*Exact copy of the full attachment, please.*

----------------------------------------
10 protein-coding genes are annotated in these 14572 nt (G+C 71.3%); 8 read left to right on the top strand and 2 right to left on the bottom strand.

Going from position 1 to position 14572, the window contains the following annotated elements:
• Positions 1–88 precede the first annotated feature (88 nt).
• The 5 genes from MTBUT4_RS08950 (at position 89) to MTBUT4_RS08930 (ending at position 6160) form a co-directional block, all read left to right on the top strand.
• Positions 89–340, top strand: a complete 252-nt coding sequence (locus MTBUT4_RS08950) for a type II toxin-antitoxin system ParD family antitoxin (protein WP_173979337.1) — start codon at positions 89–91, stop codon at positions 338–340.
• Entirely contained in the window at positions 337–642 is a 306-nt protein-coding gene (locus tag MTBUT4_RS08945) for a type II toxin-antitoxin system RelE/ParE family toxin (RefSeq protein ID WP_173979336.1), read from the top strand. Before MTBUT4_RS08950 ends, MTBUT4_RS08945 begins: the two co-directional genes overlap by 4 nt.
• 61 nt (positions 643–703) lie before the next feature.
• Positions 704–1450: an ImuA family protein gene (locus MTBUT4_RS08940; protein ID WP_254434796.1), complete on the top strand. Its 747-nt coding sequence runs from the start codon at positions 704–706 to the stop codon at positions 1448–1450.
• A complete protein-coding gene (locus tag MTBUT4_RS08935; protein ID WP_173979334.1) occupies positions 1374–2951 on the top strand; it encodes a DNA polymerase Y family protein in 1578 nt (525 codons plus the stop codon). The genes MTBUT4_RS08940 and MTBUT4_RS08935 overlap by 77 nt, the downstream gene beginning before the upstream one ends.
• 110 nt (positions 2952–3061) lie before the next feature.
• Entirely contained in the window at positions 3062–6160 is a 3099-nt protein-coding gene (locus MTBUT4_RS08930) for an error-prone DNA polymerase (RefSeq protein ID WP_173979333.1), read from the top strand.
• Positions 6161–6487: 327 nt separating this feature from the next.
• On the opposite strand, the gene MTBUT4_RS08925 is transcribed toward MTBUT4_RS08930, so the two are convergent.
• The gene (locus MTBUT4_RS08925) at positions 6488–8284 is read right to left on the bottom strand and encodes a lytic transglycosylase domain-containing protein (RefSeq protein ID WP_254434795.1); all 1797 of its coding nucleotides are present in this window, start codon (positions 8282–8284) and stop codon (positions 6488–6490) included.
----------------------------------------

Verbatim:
10 protein-coding genes are annotated in these 14572 nt (G+C 71.3%); 8 read left to right on the top strand and 2 right to left on the bottom strand.

Going from position 1 to position 14572, the window contains the following annotated elements:
• Positions 1–88 precede the first annotated feature (88 nt).
• The 5 genes from MTBUT4_RS08950 (at position 89) to MTBUT4_RS08930 (ending at position 6160) form a co-directional block, all read left to right on the top strand.
• Positions 89–340, top strand: a complete 252-nt coding sequence (locus MTBUT4_RS08950) for a type II toxin-antitoxin system ParD family antitoxin (protein WP_173979337.1) — start codon at positions 89–91, stop codon at positions 338–340.
• Entirely contained in the window at positions 337–642 is a 306-nt protein-coding gene (locus tag MTBUT4_RS08945) for a type II toxin-antitoxin system RelE/ParE family toxin (RefSeq protein ID WP_173979336.1), read from the top strand. Before MTBUT4_RS08950 ends, MTBUT4_RS08945 begins: the two co-directional genes overlap by 4 nt.
• 61 nt (positions 643–703) lie before the next feature.
• Positions 704–1450: an ImuA family protein gene (locus MTBUT4_RS08940; protein ID WP_254434796.1), complete on the top strand. Its 747-nt coding sequence runs from the start codon at positions 704–706 to the stop codon at positions 1448–1450.
• A complete protein-coding gene (locus tag MTBUT4_RS08935; protein ID WP_173979334.1) occupies positions 1374–2951 on the top strand; it encodes a DNA polymerase Y family protein in 1578 nt (525 codons plus the stop codon). The genes MTBUT4_RS08940 and MTBUT4_RS08935 overlap by 77 nt, the downstream gene beginning before the upstream one ends.
• 110 nt (positions 2952–3061) lie before the next feature.
• Entirely contained in the window at positions 3062–6160 is a 3099-nt protein-coding gene (locus MTBUT4_RS08930) for an error-prone DNA polymerase (RefSeq protein ID WP_173979333.1), read from the top strand.
• Positions 6161–6487: 327 nt separating this feature from the next.
• On the opposite strand, the gene MTBUT4_RS08925 is transcribed toward MTBUT4_RS08930, so the two are convergent.
• The gene (locus MTBUT4_RS08925) at positions 6488–8284 is read right to left on the bottom strand and encodes a lytic transglycosylase domain-containing protein (RefSeq protein ID WP_254434795.1); all 1797 of its coding nucleotides are present in this window, start codon (positions 8282–8284) and stop codon (positions 6488–6490) included.